Mayawati is nowhere to be found. The famed ‘Behenji’ of Uttar Pradesh seems to have vanished from active politics. Mayawati has retired from politics without actually announcing her departure. What else explains the Bahujan Samaj Party’s explicit absence from public discourse as Uttar Pradesh enters a full-blown election season? Elections are slated to begin in the largest state of India in less than a month. That, by all estimates, is not enough time for a party that has not even started campaigning yet, to win the election.
Bahujan Samaj Party (BSP) leader Mayawati is at the wane of her political powers. Ever since Prime Minister Narendra Modi started sweeping state and general elections alike, regional parties such as the BSP, which relied overwhelmingly on caste-based equations, have seen their political presence dip to alarming levels.
Mayawati’s Fall from Kingmaker to Damning Insignificance
Once touted as the next big national party that could have solely been the face for Dalits, the BSP has now lost touch with its core voter base. Dalits comprise about 20 per cent of the population in UP and are a crucial voting bloc in elections. Seventeen of the 80 Lok Sabha seats in UP are reserved for Scheduled Castes.
However, in the 2019 Lok Sabha polls, a Mayawati-led BSP could win only two seats (Nagina and Lalganj), while the BJP swept 15, including the Hathras seat. Meanwhile, in the 2014 Lok Sabha elections, BJP won with an even bigger margin, sweeping all the 17 reserved constituencies. Safe to say, the statistics point that BSP fell out with the Dalit voters of UP a long time back.
What has supposedly worked in BJPs favour is the fact that several tall Dalit leaders have switched camps to the BJP from BSP. The lack of party leadership from Mayawati has hurt the party’s cause. And then, some BSP leaders have also jumped ship to the Samajwadi Party. Akhilesh Yadav, for one, has been trying to woo the Jatav voters of Uttar Pradesh this time.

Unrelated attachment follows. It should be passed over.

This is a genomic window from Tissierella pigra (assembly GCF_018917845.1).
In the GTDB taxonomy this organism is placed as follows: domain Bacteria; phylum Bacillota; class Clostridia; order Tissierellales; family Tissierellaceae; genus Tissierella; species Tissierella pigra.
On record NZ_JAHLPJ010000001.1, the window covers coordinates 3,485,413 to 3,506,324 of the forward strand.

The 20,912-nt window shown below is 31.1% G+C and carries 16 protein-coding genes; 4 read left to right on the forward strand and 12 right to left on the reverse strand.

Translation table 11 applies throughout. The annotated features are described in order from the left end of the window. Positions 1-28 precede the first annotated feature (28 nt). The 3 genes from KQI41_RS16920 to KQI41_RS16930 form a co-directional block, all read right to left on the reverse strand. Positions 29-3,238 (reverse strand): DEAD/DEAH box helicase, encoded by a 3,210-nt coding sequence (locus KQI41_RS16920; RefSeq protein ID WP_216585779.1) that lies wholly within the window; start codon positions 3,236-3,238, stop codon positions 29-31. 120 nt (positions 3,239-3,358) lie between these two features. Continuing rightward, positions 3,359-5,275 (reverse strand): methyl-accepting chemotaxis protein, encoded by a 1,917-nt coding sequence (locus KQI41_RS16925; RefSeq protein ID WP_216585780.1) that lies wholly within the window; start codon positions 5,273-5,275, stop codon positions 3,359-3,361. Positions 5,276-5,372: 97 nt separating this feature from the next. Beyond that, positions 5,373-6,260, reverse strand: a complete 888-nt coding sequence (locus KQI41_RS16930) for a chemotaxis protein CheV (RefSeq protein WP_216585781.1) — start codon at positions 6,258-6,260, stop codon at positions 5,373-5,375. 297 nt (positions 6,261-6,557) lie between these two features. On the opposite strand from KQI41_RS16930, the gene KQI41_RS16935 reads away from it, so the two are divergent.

Read more: 2022 UP elections will mark the end of Mayawati as a tall Dalit leader
Mayawati, however, is nowhere in the scene. She is not even fighting to retain her vote bank, leave alone winning the state elections. Mayawati was last relevant in Uttar Pradesh, and in New Delhi, from 2007 to 2012. BSP came to power in UP with a majority in the 2007 assembly election, winning 206 of the 403 seats.
Five years later, the Akhilesh Yadav-led SP defeated her by winning 224 seats. The BSP’s seat count was reduced to 80. In 2017, when the BJP swept the state with 312 seats, the BSP was reduced to 19 seats. Mayawati has not been able to recover from this electoral decimation ever since.
End of Road for Mayawati
Mayawati was once a very powerful politician. By virtue of being the chief minister of Uttar Pradesh, she was seen as one of the most important leaders of India. Mayawati has led Uttar Pradesh as chief minister four times, although a complete tenure was served by her only from 2007 to 2012. The three previous instances saw her becoming chief minister for short periods of time.
Mayawati was once a kingmaker. She heavily influenced the decisions made by central governments in New Delhi. Mayawati always got what she wanted. Today, however, she has been reduced to a political nobody. Mayawati is the old, overworked derby horse that has seemingly reached the end of its career.
Unless Mayawati makes a concerted effort to turn the wheel and reinvent her party machinery, develop a second line of leadership, and create a credible political message – the Dalits and other lower-caste votes will continue to evade her. Even if she does overhaul the BSP, chances are, the party will not be able to recover any time soon. Essentially, Mayawati is now a spent force, and under her leadership, the BSP cannot become a significant political force in Uttar Pradesh in the near future.
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